This is another word I am fond of, but I’m not entirely sure why.

The root word here is ‘heave’ which means to lift or pull something heavy and implies considerable effort. So, the movement may be upwards or simply at the same level.

The workmen heaved the last of the beams up to the second floor.

But we also use it to make a sound in conjunction with our breathing.

Ellie heaved a sigh of relief when she saw her cat was safe and sound.

For the scatologically minded heave up means to vomit.

heave up

Juan started heaving up overboard once the yacht struck rolling seas.

Heave in geology means a sideways movement or shift in the earth.  So, not surprisingly, upheaval (the verb form upheave doesn’t exist) can refer to the shifting up of land in an earthquake.


The quake caused noticeable upheavals in marshlands creating small new islands.

The most common use though is to describe a disturbance, change or disruption to something in society.

There has been a major upheaval in the airline industry with the merger of the top two airlines and the declared bankruptcy of the third.

The US underwent a number of social upheavals in the 60s and 70s with the Civil Rights movement and the hippies.




This word seems to have more shades of meaning than most. So what do you regard as a kiosk?  For the British, it is a small open-sided shop selling newspapers, sweets or cigarettes.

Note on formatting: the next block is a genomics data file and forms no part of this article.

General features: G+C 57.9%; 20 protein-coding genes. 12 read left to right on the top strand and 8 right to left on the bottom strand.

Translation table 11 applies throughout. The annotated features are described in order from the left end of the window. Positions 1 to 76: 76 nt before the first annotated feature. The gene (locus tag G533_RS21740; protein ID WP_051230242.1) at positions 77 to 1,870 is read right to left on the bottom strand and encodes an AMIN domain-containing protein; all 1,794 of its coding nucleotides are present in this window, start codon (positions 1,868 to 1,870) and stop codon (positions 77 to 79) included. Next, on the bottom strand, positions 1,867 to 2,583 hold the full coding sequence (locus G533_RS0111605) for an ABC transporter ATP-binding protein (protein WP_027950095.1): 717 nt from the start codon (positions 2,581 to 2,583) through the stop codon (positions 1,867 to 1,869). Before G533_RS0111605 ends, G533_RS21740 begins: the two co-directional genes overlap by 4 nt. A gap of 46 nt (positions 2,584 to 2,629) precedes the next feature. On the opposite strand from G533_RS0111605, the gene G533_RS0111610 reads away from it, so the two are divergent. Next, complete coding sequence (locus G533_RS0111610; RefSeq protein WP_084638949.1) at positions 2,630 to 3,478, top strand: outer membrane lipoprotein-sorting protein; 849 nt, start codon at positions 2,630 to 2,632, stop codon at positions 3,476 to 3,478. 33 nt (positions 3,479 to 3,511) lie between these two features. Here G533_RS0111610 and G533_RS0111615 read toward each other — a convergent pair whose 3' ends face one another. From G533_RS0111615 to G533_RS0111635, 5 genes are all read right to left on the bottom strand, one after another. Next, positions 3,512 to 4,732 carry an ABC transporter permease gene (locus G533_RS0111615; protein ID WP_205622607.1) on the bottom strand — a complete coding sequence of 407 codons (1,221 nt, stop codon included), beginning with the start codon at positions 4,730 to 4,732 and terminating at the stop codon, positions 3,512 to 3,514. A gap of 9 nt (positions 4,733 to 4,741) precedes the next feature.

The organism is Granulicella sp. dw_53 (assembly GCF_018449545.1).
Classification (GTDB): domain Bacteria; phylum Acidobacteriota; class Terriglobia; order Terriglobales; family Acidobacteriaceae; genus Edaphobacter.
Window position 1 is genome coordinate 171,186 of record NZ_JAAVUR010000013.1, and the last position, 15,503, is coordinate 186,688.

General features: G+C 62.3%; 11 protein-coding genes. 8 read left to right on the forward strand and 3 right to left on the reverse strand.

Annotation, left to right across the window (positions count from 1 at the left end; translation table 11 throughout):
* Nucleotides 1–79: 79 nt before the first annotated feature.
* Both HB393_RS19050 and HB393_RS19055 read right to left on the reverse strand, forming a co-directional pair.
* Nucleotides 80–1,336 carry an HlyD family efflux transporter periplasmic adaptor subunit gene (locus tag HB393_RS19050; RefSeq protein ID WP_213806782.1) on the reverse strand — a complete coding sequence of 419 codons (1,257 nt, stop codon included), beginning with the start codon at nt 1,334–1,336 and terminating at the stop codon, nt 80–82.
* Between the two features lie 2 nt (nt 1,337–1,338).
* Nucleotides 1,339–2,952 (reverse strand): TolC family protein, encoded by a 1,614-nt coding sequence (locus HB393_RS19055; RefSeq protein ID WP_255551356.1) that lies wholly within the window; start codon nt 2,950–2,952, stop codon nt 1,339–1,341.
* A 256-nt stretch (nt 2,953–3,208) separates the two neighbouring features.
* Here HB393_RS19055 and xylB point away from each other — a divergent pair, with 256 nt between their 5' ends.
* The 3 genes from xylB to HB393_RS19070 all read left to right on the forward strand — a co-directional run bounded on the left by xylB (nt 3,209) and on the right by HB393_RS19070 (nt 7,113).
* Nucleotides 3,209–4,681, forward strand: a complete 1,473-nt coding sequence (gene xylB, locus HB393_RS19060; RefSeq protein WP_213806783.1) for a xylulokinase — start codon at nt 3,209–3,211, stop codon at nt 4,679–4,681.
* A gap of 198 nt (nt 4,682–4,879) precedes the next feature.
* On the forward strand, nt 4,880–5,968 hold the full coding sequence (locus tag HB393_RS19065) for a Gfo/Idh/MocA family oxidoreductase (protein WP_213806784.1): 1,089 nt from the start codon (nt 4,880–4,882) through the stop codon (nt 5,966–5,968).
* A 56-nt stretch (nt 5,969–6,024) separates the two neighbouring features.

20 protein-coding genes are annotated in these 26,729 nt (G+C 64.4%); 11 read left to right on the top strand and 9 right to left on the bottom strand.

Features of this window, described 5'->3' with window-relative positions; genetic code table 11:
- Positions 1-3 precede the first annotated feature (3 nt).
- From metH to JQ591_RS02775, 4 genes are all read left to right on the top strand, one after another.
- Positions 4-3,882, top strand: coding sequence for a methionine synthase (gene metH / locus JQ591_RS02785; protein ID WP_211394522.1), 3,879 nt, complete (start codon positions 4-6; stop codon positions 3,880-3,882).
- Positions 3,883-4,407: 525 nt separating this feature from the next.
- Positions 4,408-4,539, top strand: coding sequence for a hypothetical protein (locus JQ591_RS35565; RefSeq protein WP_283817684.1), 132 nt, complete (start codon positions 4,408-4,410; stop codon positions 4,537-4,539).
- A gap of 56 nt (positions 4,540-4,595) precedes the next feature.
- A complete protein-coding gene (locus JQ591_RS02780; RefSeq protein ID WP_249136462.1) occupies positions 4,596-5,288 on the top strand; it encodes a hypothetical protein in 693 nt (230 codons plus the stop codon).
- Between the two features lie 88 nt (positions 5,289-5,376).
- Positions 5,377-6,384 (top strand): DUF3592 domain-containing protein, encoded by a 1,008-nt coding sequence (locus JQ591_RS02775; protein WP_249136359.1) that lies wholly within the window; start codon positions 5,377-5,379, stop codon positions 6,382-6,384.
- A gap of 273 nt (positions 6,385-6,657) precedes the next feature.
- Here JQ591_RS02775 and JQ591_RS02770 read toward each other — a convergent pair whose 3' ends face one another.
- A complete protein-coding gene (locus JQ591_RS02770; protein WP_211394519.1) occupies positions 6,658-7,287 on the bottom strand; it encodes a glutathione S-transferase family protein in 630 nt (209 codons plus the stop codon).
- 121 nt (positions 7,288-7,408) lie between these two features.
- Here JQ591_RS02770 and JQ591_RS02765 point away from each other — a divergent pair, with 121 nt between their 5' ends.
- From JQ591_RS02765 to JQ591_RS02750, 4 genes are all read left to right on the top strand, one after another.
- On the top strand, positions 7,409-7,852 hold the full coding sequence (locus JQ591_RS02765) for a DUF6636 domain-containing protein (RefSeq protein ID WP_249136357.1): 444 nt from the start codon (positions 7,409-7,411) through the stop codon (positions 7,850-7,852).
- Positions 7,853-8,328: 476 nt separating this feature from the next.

In the park there is a kiosk selling ice-creams and refreshments.

kiosk 3

In Turkey and the Middle East it was the name of an open summer house or outdoor structure like a pavilion, again for serving refreshments. Some became bandstands.

kiosk 2

Now, it is being used to describe the booth or cabin in a bank where you can do transactions on a computer. Apparently, the interactive computer screens in malls where you can hunt for types of shops, etc are also known as kiosks.  This usage presumably derives from that of an information kiosk or booth.

In Argentina, the word has been extended to describe something like the sweet kiosk but probably offering a wider range of food and drink and also anything you might need urgently like condoms, lighters and batteries. Not quite a drug store, a corner store or a dairy (in NZ English) but going that way. In some, you can reload your travel card and even pay bills. Some describe themselves as maxikiosks and open 24 hours a day.

The word is of Turkish origin.


Snarl up

A strange verb often found when describing traffic jams or bottlenecks.

snarl up

There is a snarl up on the expressway north of the city.  Traffic is banked up for 3 kilometres.

The idea behind it is that of something being twisted up and not flowing freely.

The fishing lines tend to get snarled up on the rocks if you don’t cast out far enough.

Snarl by itself is perhaps more commonly used for the growling sound an angry dog uses.


As the stranger approached, my dog started snarling warning me that something was not right about this person.


Kippers and Ukippers


A kipper is a very British term. A fish, usually a herring, preserved in salt and then smoked. Kippers seemed to be a popular breakfast dish at one point and presumably were very practical and long lasting. I don’t really remember them growing up in New Zealand, as we don’t have herrings for a start and fish smoked to a leathery quality was not so common. So, I suspect, kipper is a word that is not well known to much of the English speaking world.